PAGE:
In spite of providing the advantage of always being able to locate one another, the motor home left no space for a family that seems to insist on continual expansion. Those kids — the ones we assumed would grow up and move on with their lives have become rabbits. Constantly, they accumulate spouses and children, dogs, cats and even chinchillas. Don’t get me wrong. We love each and every one. While some senior citizens collect antique dolls, stamps, coins, or even books, my husband and I collect grandchildren.

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That Swinging Pendulum Can Pack a Punch!

Have you ever felt like life mimics the swinging pendulum on a grandfather clock? On one side, life presents the circumstances you prefer. The opposite direction propels you into dread and dissatisfaction.

I believe that if I can avoid wild, dramatic, herculean swings I can keep the pendulum gently swaying somewhere near center. As we all know, staying centered provides a path to contentment.

I also tell myself that just as I cannot control the motion of the clock pendulum, I do not control the variances of life. Faithfully, I remind myself (and anyone who will listen), that I can only control my reactions to life’s swings. Much of the time, I stay relatively close to center. In addition, most of the time my attitude remains stable in spite of worldly events. But not always. Below, I share two extreme swings of my personal pendulum. Continue reading

Poking Fun About a Serious Subject

At the risk of offending friends and family, I post this fictional and foolish letter. My intention, to poke fun at a serious topic, contains bits of ridiculous along with a significant truth. The underlying message suggests that grave responsibility accompanies sexual activities.

 Disclaimer: I do not have any grandsons named Billy Bob or Rex.

Dear Billy Bob and Rex,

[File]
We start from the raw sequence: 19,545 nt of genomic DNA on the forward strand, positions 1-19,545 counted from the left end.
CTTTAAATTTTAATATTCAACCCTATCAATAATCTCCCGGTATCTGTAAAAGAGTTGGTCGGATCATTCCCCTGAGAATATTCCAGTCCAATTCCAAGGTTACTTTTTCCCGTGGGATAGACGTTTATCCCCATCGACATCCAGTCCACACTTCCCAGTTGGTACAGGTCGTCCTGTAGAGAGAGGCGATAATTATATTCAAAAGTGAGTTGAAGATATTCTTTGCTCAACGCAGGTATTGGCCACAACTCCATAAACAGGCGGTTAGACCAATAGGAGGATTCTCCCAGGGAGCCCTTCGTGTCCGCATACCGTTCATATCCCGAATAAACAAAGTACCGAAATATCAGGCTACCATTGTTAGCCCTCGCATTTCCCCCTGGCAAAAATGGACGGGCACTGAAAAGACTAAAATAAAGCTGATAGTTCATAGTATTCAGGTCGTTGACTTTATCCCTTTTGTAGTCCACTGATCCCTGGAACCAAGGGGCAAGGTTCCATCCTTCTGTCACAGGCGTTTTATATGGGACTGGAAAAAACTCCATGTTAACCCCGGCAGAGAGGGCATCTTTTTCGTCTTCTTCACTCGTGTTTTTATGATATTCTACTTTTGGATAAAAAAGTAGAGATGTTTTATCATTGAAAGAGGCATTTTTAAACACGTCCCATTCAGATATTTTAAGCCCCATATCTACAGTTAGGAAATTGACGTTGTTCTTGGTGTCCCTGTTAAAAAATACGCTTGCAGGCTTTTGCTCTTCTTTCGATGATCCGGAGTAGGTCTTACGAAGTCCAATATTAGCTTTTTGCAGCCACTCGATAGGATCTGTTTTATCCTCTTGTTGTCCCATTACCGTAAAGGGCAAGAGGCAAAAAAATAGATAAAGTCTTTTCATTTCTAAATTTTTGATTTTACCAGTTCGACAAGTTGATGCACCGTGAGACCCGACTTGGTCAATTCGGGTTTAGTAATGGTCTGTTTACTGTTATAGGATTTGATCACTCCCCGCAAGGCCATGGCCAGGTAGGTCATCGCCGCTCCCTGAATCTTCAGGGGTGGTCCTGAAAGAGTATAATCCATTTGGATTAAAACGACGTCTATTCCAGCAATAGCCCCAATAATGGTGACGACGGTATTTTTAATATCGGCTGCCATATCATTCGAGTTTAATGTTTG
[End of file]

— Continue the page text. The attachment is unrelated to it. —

After years of lectures, warnings, and suggestions about flossing, I feel my work on this subject now ends. However, rather than resting in peace, a new compulsion takes on importance. Billy Bob — it is now time — yea past time for a considered and intelligent conversation about sex. You know you have been anxiously waiting for many years. Now, the time has come and I owe it to all of you young, innocent males, with your under-developed frontal lobes, to tell you the truth about this important topic.

Here it is. Prevention falls squarely onto your young shoulders. You think the female members of the species would take the lead on this, with the 9-month thing and all, but alas, it falls to you. As much as females intend to take care of the issue — yes, I write about birth control — reliable evidence indicates that females frequently do not do so. Lurking in the back of our female brains, a vision of cuddling a cute, happy, dry baby persists. This syndrome creates a “yes, I took care of it” delusion. For example, “I thought I took the birth control pills…I only missed one tiny dose. . .that little ring thing just fell out. . . I heard the music but I lost the rhythm.” The list goes on and on. Of course, abstinence definitely works best and when used properly, it offers 100% certainty. However, abstinence presents a challenge. That means, you can apply abstinence 99 times out of 100. One “oops” cancels all previous hard work. Yep! That’s the one and only time! For obvious reasons, major surprises often accompany the abstinence method.

Even with the most responsible female, the responsibility, like the preverbal tennis ball, remains in your court. Any time you decide to engage in sexual activity, you enter a realm that could involve creating a new life, which we consider far too precious to take lightly. Truthfully, a shared responsibility indicates mutual maturity and responsibility.

I sign off as your grandmother wishing for great grandchildren in the far distant future. Sending Love and wisdom to you.

Grandma  (Written Oct. 2015)

Possible Reading

Herndon, Emily, M. Zieman. “New Contraceptive Options.” American Family Physician. Feb. 15, 2004.  http://www.aafp.org/afp/2004/0215/p853.html

Partners In Health. “Contraception Health Centre.” Web MD. 2015.  http://www.webmd.boots.com/contraception/features/new-long-term-contraception-methods.

A Father’s Day Story: Changing a Sworn Enemy to a Friend for Life

In my entire life, I only had one serious enemy. My foe, Johnny Cain, had enormous blue eyes and sandy hair. Each afternoon, while walking from school to my Grandmother Glover’s house, Johnny pretended to run me down with his little blue bicycle. In an effort to maintain some shred of dignity, I showed no fear. I stared straight ahead, kept walking at a steady pace, and refused to look at my cruel tormentor. The more I pretended bravery the more this game appealed to eight-year old Johnny.